BURACAS

The other big surprise had to do with the buracas. Some of these, especially in summer time, become filled up with algal fronds — and we’re talking a lot of seaweed to fill up an entire buraca. The seaweed ferments, releasing precious nutrients, and generating a build-up of gas. While we were positioned over one particular buraca, a large amount of material was jettisoned, and made its way all the way to the surface beside the boat, releasing an overwhelming stench. The implication of this is profound. Buracas could play an important role in nutrient cycling on the outer shelf. And not just that. Hovering over many buracas are enormous shoals of fish, mostly members of the grunt family, and of these, mostly two species: tomtate, and a form of white grunt (Haemulon plumieri) that is actually yellow. This fish, though very familiar, is quite possibly a valid but undescribed species unique to Brazil. It would not be the first.


Tomtate (Haemulon aurolineatum) mass over the mouth of a big buraca, cloaked by a layer of floating seaweed atop meters of fermenting algae underneath. Depth: 35 meters. (Photo by Enrico Maronas
/ CI-Brazil)


Some of the 60 members of the Abrolhos expedition team. (Photo credit: Luis Carlos Júnior / CI-Brazil)

The field portion of Expedicio Abrolhos: Novas Fronteras has concluded. It was an amazing journey of discovery, with kudos to Drs. Rodrigo Moura and Guilherme Dutra for pulling off a monumental effort that involved at least three vessels, more than 60 scientists and stretched over two months offshore, with many complicated legs, technical challenges and crew change-outs. We have made some fantastic finds. Our conceptions of the great ecological machine that is Abrolhos — what it is made of and how it works — has been expanded and transformed from the fuzzy early notions we carried with us out to sea, to a picture, now sharp and startling but still rife with mystery, of a huge new world.

– Les

Les is also working with Conservation International during this expedition. You can find his entries are cross posted on their blog.

Friday, April 6, 2012

Brazil: Rhodoliths and inverted reefs

Les Kaufman, New England Aquarium research scholar, is in northern Brazil to study the unique marine habitats of the Abrolhos Shelf with scientists from Conservation International and local universities. He and fellow researchers intend to learn more about the marine life of Abrolhos, its links with terrestrial communities, how both are likely to be affected by global climate change and what people can do to protect this special place and oceans worldwide.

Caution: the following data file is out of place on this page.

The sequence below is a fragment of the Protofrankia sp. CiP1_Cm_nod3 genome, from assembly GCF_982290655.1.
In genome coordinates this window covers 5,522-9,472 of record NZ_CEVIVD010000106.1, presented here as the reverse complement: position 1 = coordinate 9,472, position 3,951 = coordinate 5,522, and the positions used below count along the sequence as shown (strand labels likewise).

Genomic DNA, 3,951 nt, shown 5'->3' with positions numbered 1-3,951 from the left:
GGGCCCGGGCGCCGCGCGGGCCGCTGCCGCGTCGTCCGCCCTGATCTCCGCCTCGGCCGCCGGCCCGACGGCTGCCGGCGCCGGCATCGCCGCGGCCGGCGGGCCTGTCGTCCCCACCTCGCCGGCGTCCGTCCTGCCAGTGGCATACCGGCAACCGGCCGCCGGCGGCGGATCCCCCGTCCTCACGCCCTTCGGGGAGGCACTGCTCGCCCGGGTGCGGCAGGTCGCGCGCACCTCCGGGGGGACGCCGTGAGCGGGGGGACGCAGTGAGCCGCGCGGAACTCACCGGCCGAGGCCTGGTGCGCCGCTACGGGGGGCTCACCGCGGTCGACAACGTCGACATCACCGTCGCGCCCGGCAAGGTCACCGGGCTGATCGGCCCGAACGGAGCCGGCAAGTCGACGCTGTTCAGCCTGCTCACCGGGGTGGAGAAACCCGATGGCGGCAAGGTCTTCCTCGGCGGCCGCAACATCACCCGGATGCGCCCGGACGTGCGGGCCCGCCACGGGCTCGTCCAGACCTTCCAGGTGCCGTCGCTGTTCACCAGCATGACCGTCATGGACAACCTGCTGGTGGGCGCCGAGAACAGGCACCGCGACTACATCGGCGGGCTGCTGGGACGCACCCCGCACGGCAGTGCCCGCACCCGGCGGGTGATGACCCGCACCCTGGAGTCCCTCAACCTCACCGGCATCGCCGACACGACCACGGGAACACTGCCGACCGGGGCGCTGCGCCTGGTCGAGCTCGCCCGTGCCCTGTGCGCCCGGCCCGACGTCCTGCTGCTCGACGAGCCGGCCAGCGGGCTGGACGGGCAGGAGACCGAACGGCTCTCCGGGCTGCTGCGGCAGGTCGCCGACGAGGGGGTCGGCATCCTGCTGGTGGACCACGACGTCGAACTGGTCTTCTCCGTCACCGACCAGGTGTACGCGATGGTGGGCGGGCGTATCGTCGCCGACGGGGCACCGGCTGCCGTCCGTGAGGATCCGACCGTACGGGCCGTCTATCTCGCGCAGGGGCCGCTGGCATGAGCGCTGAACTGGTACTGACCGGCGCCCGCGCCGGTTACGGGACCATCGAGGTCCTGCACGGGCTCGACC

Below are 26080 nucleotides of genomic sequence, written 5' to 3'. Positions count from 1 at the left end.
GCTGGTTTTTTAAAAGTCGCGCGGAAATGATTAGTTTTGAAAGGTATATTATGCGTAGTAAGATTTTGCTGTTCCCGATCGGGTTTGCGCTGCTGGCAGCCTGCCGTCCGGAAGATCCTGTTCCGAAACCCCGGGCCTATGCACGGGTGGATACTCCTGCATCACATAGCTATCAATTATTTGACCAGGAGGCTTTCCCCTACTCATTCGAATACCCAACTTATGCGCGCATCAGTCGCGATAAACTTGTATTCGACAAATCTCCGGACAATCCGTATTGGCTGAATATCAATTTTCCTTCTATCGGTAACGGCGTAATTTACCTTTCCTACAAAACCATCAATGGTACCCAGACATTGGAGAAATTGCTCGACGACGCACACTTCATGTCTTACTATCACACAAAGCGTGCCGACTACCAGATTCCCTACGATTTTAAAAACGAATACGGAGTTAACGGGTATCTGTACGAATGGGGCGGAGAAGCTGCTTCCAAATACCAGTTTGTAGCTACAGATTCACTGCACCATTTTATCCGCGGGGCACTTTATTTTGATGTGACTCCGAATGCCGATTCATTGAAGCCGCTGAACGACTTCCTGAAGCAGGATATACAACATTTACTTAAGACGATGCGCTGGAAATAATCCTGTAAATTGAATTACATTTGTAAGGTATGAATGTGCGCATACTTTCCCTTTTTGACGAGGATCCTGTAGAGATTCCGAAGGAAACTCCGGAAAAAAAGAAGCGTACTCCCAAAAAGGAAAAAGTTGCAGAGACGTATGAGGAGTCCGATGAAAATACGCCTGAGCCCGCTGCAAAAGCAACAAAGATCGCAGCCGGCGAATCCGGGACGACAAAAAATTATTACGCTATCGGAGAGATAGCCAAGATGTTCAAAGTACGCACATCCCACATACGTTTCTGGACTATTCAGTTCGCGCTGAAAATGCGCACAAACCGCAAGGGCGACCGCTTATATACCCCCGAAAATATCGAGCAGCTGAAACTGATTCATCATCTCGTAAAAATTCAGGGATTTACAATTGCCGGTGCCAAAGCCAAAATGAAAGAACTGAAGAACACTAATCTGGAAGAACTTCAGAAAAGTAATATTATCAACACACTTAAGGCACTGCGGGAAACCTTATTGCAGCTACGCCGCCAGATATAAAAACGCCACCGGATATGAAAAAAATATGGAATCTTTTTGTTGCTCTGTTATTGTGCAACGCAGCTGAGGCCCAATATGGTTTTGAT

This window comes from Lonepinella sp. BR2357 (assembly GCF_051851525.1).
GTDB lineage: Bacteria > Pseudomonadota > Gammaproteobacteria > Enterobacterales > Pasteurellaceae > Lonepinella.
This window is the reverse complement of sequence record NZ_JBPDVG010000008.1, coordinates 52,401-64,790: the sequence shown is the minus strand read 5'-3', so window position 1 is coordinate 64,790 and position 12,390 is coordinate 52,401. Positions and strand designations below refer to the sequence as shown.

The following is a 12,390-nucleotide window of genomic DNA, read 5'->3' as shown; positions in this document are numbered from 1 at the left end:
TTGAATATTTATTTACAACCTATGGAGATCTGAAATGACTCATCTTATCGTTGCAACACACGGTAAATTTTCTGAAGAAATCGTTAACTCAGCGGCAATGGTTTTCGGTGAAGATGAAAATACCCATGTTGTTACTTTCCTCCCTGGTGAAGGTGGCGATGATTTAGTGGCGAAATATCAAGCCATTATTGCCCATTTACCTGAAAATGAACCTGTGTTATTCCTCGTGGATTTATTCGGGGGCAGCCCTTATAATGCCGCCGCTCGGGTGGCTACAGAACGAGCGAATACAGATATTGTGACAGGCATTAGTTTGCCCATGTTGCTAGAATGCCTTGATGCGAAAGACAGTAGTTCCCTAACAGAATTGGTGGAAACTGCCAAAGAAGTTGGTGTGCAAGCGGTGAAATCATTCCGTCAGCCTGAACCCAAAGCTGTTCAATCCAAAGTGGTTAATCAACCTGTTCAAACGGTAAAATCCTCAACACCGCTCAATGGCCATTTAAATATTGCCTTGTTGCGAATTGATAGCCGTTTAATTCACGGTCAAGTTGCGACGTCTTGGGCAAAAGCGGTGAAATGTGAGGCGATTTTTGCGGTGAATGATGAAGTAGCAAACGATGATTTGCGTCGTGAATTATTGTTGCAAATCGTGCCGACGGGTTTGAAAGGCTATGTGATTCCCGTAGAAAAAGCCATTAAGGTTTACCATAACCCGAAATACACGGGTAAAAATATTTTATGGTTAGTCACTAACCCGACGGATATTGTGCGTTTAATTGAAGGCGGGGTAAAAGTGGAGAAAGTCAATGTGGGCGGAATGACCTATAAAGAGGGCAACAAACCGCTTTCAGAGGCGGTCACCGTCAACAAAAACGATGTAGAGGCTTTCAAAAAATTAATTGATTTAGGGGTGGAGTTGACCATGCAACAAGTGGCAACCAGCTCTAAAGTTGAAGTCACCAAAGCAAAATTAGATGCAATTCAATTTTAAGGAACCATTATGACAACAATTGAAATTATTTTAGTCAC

We have just returned to Conservation International's office in Bahia from three days at sea where our team explored the deep, central shelf using technical diving and a remote operated vehicle (ROV).

This region is a vast carpet of rhodoliths: roughly spherical objects constructed by many layers of hard red algae. Rhodolith fields like this one represent a reservoir of carbon that could play a significant role in regulating global climate - but to know just what that role might be, and how significant a role, we must learn more about them.

 
Diver over rhodolith field, one dive's booty of deep rhodoliths. Photo credit: Dr. Rodrigo Moura

Rhodoliths were brought to the surface from depths of 70 to 80 meters (230 to 262 feet) by divers using a special gas mix that reduces the chances of decompression sickness, also known as the bends. When we opened the rhodoliths, we saw that boring by excavating sponges, clams and other organisms is minimal — a sign that the carbon may be stable and not quickly reentering the ocean, and then the atmosphere.

One scientist on our expedition is studying the creatures that live in and on the rhodoliths, many of which appear to also be species that also live on coral reefs. Other scientists are using the rhodoliths to study changes in ocean and coastal conditions over time.

The other big item bagged in the last few days is a collection of specimens from buracas — deep holes in the outer Abrolhos Bank. Buracas are often full of fish, and so we want to get a better look at their function as "inverted coral reefs" and learn how they are formed.


Divers breathing tri-mix (oxygen, helium, nitrogen) inside a buraca, depth at the lip of the buraca about 70 meters (approximately 230 feet). Photo: Dr. Rodrigo Moura

Today, we head out for another four days of reconnaissance using the ROV — exploring places we still know little about, some of which are in areas where greater protection has been proposed. 


Echogram of a buraca, or deep hole in the continental shelf. Such holes are sometimes filled with rhodoliths, while the walls are ancient coral reef framework, about 30,000 years old.

The weather is promising and our new course is plotted, so out we go for the next Brazilian adventure at sea.

Les

Les is also working with Conservation International during this expedition. His entries are cross posted on their blog.